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Thinking “Innovation”
2011/6/7 0:00:00  From:China Entrepreneur Magazine

Thinking “Innovation”

By By Amir Gal-Or

Innovation: it is a vital part of evolution and a term we all see on just about every industry conference program and hear in almost every discussion of the latest and greatest in any given sector. When Infinity Group set up its first RMB fund in 2004, innovation was not a clear target in most of the government and business entities of China. However, in recent years, innovation has become a constant focus more and more in China. This is reflected, among other things, by the growing number of innovation investment vehicles established in China.

Let’s explore the definition of innovation, and ask ourselves, why is being innovative so very crucial to long term success? states that innovation involves deliberate application of information, imagination, and initiativein deriving greater or different valuefrom resources, and encompasses all processes by which new ideas are generated and converted into useful products. It goes on to state thatinnovation is synonymous with risk-taking and organizations that introduce revolutionary products or technologies take on the greatest risk because they have to create new markets.

From my point of view, this definition of innovation is too broad. There are different levels of innovation as well as various definitions. When we use the term innovation, we may not all understand the meaning the same way - different people, different understandings. However, I prefer to refer to The Four Levels of Innovation as introduced by Mr. Kris Minerand published in 2010 by Pepperdine University’s Peer-Reviewed Journal of Relevant Information and Analysis, Graziadio Business Review:

The first level emphasizes minimal changes to existing products, a low amount of new investment, and very low risk. But to keep up, these minimal changes must be made often.

The second level requires a higher level of changes. Level Two changes include integrating new features into existing products on the market or creating differentiated versions of the same new product to sell to various demographic groups. These new features require what can be considered a medium level of investment and risk.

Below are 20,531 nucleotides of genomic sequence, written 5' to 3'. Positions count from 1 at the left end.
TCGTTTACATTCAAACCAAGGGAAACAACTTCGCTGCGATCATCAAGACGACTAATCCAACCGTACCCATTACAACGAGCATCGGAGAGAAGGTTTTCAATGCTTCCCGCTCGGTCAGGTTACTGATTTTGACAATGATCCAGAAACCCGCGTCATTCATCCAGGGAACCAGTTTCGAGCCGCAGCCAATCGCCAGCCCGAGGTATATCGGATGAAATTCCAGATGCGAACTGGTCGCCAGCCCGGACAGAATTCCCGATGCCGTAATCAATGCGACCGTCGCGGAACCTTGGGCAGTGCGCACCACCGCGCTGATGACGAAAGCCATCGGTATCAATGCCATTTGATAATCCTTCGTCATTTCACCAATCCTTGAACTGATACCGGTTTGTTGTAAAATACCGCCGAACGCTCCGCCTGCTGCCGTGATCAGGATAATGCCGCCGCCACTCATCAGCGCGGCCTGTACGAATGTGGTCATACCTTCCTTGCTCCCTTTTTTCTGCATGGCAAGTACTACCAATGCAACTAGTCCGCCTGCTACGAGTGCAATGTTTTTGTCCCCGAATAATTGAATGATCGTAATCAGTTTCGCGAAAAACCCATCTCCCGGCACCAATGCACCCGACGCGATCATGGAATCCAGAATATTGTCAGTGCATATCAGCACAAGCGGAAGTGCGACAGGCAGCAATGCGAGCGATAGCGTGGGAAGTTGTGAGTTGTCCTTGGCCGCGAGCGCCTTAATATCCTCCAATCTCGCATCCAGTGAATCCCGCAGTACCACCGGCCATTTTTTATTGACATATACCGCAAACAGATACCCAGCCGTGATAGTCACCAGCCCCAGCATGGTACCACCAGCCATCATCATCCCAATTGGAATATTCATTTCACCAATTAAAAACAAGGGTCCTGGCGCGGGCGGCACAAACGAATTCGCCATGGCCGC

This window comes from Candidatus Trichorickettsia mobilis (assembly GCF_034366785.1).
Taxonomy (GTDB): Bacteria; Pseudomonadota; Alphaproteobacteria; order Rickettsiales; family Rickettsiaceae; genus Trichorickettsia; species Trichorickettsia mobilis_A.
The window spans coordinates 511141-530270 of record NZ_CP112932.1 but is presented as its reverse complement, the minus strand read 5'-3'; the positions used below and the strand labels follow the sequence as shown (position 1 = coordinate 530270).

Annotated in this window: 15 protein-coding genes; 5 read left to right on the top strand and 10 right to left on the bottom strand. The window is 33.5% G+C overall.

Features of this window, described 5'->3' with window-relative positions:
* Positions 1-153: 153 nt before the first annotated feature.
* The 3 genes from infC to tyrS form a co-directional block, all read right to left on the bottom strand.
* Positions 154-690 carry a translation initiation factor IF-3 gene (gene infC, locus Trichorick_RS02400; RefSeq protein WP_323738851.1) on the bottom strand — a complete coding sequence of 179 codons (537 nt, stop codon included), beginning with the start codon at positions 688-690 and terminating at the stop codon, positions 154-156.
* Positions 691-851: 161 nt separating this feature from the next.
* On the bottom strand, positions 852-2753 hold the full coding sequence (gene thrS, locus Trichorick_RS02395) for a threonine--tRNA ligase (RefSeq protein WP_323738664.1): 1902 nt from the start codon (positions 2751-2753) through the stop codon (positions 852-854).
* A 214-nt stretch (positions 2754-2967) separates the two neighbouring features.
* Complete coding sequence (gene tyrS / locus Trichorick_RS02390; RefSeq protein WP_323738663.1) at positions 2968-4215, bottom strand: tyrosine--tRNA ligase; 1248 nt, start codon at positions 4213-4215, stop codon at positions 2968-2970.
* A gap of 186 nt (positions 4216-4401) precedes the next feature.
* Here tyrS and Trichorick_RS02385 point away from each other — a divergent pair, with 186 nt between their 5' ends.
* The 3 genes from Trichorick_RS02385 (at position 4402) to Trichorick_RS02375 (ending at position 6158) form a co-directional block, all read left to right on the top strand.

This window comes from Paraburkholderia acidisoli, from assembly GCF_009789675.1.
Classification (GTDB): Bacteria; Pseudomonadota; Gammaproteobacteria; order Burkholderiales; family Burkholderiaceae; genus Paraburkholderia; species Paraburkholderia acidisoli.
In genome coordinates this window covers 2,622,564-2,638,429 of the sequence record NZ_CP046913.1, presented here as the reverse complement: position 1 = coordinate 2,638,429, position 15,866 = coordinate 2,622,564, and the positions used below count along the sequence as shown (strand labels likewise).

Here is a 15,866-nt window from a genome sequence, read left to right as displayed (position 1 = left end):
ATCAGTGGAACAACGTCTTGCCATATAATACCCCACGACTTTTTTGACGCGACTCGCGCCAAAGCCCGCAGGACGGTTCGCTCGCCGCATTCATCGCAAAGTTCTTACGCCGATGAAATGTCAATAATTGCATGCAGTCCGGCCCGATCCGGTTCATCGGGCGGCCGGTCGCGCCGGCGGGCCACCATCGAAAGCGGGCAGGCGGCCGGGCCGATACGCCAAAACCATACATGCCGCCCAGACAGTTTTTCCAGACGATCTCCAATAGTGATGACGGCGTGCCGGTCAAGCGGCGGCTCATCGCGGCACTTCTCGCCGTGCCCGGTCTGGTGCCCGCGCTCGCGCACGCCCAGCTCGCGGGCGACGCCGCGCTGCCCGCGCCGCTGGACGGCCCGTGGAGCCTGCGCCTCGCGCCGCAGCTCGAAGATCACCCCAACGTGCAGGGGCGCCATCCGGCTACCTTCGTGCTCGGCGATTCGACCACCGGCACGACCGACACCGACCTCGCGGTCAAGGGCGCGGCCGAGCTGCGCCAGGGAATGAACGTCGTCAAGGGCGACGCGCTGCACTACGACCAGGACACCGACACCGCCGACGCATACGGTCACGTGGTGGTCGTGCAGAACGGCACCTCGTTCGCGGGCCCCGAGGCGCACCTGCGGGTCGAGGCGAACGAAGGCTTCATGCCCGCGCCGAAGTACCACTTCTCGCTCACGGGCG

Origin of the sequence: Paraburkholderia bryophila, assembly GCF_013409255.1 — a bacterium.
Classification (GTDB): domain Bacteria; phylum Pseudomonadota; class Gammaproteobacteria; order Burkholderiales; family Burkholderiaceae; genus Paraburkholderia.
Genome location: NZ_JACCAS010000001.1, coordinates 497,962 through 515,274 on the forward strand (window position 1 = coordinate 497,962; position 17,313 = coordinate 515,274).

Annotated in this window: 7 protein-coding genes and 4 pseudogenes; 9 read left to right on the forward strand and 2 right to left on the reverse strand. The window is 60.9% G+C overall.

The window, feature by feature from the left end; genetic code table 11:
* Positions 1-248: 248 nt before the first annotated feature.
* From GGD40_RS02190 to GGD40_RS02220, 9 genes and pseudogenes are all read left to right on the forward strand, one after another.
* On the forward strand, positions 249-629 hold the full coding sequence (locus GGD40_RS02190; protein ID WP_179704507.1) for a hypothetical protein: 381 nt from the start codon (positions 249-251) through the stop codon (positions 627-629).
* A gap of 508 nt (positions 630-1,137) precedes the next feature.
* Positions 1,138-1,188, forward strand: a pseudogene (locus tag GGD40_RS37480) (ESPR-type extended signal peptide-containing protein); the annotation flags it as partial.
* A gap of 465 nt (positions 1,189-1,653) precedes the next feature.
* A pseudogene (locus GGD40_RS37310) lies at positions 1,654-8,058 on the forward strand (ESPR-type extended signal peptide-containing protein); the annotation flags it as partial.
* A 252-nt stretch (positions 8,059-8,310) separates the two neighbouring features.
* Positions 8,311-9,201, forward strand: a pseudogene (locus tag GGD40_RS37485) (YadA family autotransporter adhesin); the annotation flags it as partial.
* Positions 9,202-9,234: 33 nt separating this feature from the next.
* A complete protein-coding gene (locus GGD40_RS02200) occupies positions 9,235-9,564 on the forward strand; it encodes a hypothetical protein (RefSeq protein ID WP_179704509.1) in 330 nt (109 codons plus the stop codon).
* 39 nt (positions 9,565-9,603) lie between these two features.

The third level is where large financial and product risk begins, but it is also where the rewards are potentially larger. At the third level changes are introduced that create a new product line without a proven demand.

And, the fourth and highest level of innovation is where companies are able to create innovations that change how people live. The inventions of print, electricity, telephone, air travel and the internet are prime examples of level four.

Most of the innovation cases I have seen in China are at the first and second levels and have a very practical approach, while the innovations in Israel are at the third and fourth levels and are, in many cases, less practical but with an inspiring vision. One of my favorite stories and one that I believe illustrates the true art of innovation quite well is that of the creation of Israeli company Better Place, a present day pioneer of the electric car.

Though other companies may have tried in the past, it appears that Better Place CEO Shai Agassi and his team, have successfully created the technology and the appropriate system to realize this vision and in doing so, a new global market is emerging.

How did he do it? The innovation lay in creating an “affordable” electronic car with a “safe” power source. Agassi solution: an entirely new technology and infrastructure - wire thousands of parking spots, build battery swap stations and coordinate it all over a new smart grid. The key: customers own the car, but Better Place owns the batteries, which can be charged well enough at home for short drives and can be safely switched with fully charged batteries in around one minute at swapping stations for longer rides. By doing it this way, the company is able to spread the cost of the battery and the car over four or more years. As Agassi stated in the book Start Up Nation: The Story of Israel’s Economic Miracle, “you get to go completely green for less than it costs to buy and run a gas car.”

Better Place is already marketing in Israel and Denmark, where it will begin selling its services to customers in the fourth quarter of 2011 and the first quarter of 2012, respectively. The company has plans to roll out a network in China and Australia as well.